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Fundamina

On-line version ISSN 2411-7870
Print version ISSN 1021-545X

Fundamina (Pretoria) vol.21 n.2 Pretoria  2015

http://dx.doi.org/10.17159/2411-7870/2015/v21n2a3 

ARTICLES

 

The Cape and Natal Special Partnerships Limited Liability Acts. A statutory history

 

 

JJ Henning

Senior Professor of Mercantile Law, Faculty of Law, University of the Free State; Professor Extraordinarius of Mercantile Law, College of Law, University of South Africa

 

 


ABSTRACT

The origins of the Cape Special Partnerships Limited Liability Act of 1861 and the Natal Special Partnerships Limited Liability Act of 1864 have been open to question for quite some time in South Africa. The view that it was taken over directly from the United Kingdom cannot be supported. This contribution traces the origins of this legislation through the limited partnership legislation of New Zealand and Australia, back to the influential New York Limited Partnerships Act of 1822, and even further back to the very first limited partnership legislation in a common-law jurisdiction, namely the Irish Anonymous Partnerships Act of 1781, French Code de Commerce and Louis XIV's Ordinance Pour le Commerce of 1673. This supports a conclusion that in the latter Ordinance, limited partnership legislation and the partnership en commandite ultimately share a remote ancestor. In addition, attention is drawn briefly to the fortunes of the Natal and, especially, the Cape legislation in South Africa and four other jurisdictions in Southern Africa.


 

 

1 Introduction

Limited partnerships were provided for in the Cape and Natal colonies by the Cape Special Partnerships Limited Liability Act of 18611 (hereinafter "the Cape Act") and the Natal Special Partnerships Limited Liability Act of 18642 (hereinafter "the Natal Act") respectively. A limited partnership may be described as the statutory equivalent of the common-law partnership en commandite.

The partnership en commandite, which developed in the European ius commune, confers limited liability on the non-managing partners. The partner en commandite is not answerable to the creditors of the firm, but solely to his fellow partners, to whom he is only accountable for his share of partnership losses up to the amount of his agreed capital contribution. In this way, a partner en commandite is shielded from the partnership creditors, and the limit of his partnership liability is predetermined.3

A limited partnership consists of one or more general partners, who are liable for all the debts and obligations of the firm and entitled to manage the firm's affairs, as well as one or more limited partners, whose liability for the debts and obligations of the firm is limited in amount and who are excluded from management functions. The limited partnership is thus designed to allow passive investors in an enterprise to share profits without becoming responsible for losses and liabilities beyond the amount they invest in the business. The function of the limited partnership differs from that of the recently developed limited liability partnership, which enables partners who are actively involved in the business of their partnership also to limit their liability for the partnership obligations.4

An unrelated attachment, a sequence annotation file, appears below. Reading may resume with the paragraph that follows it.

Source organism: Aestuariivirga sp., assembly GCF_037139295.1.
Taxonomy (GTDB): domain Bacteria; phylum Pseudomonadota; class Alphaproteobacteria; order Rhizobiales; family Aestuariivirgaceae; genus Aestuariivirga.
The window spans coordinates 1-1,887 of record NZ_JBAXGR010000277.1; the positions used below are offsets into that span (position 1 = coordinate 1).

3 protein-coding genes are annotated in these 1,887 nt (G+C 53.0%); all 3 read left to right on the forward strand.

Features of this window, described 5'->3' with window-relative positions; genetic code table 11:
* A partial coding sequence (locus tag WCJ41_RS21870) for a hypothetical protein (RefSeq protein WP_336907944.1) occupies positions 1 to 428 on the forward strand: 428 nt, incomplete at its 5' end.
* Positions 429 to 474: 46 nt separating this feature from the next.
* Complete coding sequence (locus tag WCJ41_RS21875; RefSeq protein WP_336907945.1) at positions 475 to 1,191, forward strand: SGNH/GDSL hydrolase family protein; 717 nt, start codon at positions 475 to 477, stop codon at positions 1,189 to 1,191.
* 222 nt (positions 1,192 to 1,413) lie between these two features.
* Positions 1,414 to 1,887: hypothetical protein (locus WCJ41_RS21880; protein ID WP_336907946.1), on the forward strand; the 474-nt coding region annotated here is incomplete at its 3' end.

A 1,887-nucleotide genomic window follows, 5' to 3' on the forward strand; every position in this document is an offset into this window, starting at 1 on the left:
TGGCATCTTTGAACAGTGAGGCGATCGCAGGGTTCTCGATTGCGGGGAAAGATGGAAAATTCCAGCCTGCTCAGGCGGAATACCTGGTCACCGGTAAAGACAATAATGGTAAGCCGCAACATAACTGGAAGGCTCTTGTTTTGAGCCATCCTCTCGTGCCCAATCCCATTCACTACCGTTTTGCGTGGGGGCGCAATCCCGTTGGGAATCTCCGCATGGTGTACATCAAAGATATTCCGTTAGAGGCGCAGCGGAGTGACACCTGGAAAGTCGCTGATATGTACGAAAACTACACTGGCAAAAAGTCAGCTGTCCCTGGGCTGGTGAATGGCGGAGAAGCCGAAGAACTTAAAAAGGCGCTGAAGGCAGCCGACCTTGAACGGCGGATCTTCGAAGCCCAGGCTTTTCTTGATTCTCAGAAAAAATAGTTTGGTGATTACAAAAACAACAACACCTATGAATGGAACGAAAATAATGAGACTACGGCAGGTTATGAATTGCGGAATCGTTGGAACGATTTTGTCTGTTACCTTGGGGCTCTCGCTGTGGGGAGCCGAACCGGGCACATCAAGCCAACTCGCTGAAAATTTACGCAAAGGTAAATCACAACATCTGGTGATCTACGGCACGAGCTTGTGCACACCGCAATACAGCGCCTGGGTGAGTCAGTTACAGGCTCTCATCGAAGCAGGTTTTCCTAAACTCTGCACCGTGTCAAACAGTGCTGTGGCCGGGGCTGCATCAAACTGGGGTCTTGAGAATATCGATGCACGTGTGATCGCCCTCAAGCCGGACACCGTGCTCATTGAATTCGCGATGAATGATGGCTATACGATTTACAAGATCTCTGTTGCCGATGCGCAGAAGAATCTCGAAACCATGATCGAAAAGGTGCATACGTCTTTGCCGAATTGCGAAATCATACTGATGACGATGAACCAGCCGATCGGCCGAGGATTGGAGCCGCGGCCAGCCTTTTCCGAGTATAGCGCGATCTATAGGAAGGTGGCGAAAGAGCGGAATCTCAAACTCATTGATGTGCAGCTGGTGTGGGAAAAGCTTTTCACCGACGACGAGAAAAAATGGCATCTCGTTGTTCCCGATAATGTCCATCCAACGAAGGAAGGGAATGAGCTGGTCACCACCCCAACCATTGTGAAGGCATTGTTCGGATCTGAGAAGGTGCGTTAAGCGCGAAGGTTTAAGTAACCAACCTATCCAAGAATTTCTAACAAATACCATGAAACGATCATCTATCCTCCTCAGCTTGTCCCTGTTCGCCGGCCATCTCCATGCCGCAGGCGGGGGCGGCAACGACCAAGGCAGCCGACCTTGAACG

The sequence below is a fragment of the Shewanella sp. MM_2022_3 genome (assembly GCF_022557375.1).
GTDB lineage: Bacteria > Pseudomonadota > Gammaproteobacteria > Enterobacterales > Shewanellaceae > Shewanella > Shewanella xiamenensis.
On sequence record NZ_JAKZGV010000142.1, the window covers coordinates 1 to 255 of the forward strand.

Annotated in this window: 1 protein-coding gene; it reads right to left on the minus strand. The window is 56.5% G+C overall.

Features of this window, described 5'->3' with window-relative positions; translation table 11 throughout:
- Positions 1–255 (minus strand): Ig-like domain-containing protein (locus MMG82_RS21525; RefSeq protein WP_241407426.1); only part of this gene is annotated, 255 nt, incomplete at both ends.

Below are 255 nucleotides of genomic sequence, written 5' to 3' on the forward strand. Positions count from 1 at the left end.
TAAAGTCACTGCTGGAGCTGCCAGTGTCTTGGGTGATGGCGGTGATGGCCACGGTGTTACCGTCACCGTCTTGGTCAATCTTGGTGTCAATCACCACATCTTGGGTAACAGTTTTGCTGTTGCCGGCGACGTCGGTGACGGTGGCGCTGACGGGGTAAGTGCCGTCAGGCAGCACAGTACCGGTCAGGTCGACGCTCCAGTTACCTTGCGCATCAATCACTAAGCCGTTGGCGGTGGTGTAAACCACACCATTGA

Recently, there has been a renewed interest in and several initiatives aimed at the modernisation of limited partnership legislation in several jurisdictions, including the United Kingdom, New Zealand, the United States and Ireland.5 In various jurisdictions, the tax-transparent structure of the limited partnership makes it an attractive vehicle for institutional investors such as pension funds or insurance companies, which are partially or wholly tax-exempt. It enables them to invest jointly with tax-paying entities, such as property companies, without losing their tax benefits. The same features have made limited partnerships suitable for use in urban regeneration projects, bringing together public authorities, institutional investors and property developers. In Germany, the hybrid limited partnership, the Gmbh & Co KG, with a private company as general partner and the limited partners as shareholders in the private company, has for various reasons attained significant popularity as a vehicle for small and medium business enterprises. The recent rise of limited and commanditarian partnerships with corporate partners only, have increased the importance of these partnerships as vehicles for unincorporated joint ventures.6

The Cape and Natal Acts were introduced in the two colonies notwithstanding the reception of the partnership en commandite and its recognition as a feature of South African law as early as the first half of the nineteenth century.7

Although the limited partnership did not prove very popular, and the Cape and Natal enactments were eventually repealed in South Africa, the importance of these colonial statutes in the context of the South African law of partnership should not be underestimated or ignored. It should be kept in mind that these colonial statutes represent the only stand-alone, contiguous partnership legislation ever introduced in a South African context. Also, the Cape legislation found wider application in another four jurisdictions in Southern Africa.